Attitudes towards computers and information technology at three universities in Germany, Belgium, and the U.S.

Publikation: Beiträge in ZeitschriftenZeitschriftenaufsätzeForschungbegutachtet


Students' interest in computers and information technology is both a prerequisite and a goal of successful qualification programs. The present study was conducted to search for intercultural differences or cross-cultural consistency of attitudes in this field, based on the Computer and Information Technology Attitude Inventory (CITAI; Weinsier & Leutner, 1988). This instrument was developed to overcome theoretical and methodological problems of usual Likert-type questionnaires by (a) hiding the object of measurement from the responding student and (b) by using a factorial or facet design for constructing 72 items (titles of university short courses with and without reference to computers or information technology). Data on 529 students were collected at three universities in Germany, Belgium, and the U.S. Multidimensional scalings indicated high similarity of the interitem correlation structures across the three samples based on both point-to-point correspondences and facet theoretic regional analysis of the spaces. This cross-cultural consistency underlines the construct validity of the questionnaire design. However, some intercultural differences were found - for instance, that European students have a strong preference/or noncomputer as opposed to computer courses, whereas U.S. students do not have any preference. The results are discussed with regard to the initial hypothesis that an object loses its feature of being a controversial theme with strong effects on attitudes if that object becomes more and more a component of the normal environment.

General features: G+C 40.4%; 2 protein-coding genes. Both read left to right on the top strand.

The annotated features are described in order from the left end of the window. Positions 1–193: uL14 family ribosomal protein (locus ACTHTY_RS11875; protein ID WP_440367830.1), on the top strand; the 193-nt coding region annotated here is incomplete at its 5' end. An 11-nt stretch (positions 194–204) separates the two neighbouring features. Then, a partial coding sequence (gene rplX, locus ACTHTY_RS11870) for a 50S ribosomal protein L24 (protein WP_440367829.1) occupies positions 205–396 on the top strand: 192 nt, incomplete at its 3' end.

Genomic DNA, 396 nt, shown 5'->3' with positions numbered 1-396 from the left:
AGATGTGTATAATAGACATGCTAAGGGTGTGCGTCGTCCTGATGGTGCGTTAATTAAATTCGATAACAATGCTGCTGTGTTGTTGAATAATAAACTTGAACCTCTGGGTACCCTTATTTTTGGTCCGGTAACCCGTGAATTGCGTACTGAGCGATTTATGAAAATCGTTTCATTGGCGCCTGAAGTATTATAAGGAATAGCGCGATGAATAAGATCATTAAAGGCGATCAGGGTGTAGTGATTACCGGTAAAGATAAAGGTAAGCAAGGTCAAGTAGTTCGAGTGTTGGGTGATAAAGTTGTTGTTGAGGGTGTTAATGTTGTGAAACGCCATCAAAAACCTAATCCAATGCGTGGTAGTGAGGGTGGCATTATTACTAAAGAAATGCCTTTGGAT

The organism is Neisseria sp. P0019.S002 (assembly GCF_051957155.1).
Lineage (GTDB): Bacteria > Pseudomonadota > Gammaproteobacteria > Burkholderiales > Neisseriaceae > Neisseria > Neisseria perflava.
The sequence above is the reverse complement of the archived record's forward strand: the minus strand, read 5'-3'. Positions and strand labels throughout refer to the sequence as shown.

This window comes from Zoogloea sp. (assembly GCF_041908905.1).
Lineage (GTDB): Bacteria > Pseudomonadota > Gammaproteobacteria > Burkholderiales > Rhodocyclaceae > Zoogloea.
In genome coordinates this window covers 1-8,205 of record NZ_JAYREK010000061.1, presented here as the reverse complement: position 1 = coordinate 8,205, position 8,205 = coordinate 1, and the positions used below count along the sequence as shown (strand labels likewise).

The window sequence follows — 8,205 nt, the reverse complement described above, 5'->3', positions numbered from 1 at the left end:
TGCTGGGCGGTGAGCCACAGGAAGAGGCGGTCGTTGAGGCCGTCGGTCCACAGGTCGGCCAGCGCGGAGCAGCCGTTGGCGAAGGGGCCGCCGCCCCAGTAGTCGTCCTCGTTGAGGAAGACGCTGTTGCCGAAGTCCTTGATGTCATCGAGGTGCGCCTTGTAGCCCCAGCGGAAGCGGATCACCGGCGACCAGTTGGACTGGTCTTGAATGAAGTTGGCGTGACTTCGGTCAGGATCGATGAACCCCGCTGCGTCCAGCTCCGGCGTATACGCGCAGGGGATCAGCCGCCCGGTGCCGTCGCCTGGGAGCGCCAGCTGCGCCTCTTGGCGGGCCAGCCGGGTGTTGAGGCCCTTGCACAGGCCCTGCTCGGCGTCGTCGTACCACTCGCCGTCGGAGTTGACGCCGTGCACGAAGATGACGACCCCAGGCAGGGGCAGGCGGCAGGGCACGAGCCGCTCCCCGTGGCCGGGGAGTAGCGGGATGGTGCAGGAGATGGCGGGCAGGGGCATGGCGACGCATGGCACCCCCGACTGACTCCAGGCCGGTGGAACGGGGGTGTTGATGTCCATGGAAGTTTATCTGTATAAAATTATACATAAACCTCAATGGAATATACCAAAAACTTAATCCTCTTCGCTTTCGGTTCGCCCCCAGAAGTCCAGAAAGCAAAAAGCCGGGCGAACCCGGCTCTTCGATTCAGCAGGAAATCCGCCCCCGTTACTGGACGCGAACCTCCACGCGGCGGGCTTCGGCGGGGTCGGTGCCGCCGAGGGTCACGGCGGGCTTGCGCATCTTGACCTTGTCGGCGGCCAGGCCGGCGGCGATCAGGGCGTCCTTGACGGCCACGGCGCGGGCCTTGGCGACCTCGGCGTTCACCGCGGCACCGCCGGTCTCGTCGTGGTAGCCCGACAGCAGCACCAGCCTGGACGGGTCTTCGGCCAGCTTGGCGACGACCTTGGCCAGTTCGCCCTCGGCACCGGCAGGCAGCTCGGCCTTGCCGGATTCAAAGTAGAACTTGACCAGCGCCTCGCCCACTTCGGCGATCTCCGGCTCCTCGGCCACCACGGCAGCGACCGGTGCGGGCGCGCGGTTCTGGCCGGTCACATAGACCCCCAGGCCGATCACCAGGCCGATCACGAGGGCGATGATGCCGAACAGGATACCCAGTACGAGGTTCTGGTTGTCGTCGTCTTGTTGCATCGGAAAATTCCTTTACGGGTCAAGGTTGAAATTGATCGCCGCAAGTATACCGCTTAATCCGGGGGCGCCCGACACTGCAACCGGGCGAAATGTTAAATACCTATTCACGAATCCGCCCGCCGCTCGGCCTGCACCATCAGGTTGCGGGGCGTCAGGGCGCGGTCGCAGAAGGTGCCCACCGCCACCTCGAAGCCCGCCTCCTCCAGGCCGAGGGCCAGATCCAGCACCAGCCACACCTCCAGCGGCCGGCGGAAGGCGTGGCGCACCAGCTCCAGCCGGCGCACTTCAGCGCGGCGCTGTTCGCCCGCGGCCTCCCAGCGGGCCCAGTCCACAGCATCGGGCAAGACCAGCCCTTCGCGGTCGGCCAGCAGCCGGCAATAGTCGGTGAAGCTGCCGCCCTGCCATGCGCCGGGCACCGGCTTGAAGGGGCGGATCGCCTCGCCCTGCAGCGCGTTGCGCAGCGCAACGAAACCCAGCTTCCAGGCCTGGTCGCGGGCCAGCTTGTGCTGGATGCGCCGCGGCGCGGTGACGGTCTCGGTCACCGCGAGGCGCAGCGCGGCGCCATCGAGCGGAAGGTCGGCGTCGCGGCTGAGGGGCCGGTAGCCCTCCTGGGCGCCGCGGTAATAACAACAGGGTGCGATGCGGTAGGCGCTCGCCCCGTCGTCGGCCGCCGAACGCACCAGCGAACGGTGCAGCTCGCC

ZeitschriftComputers in Human Behavior
Seiten (von - bis)569-591
Anzahl der Seiten23
PublikationsstatusErschienen - 01.12.1994
Extern publiziertJa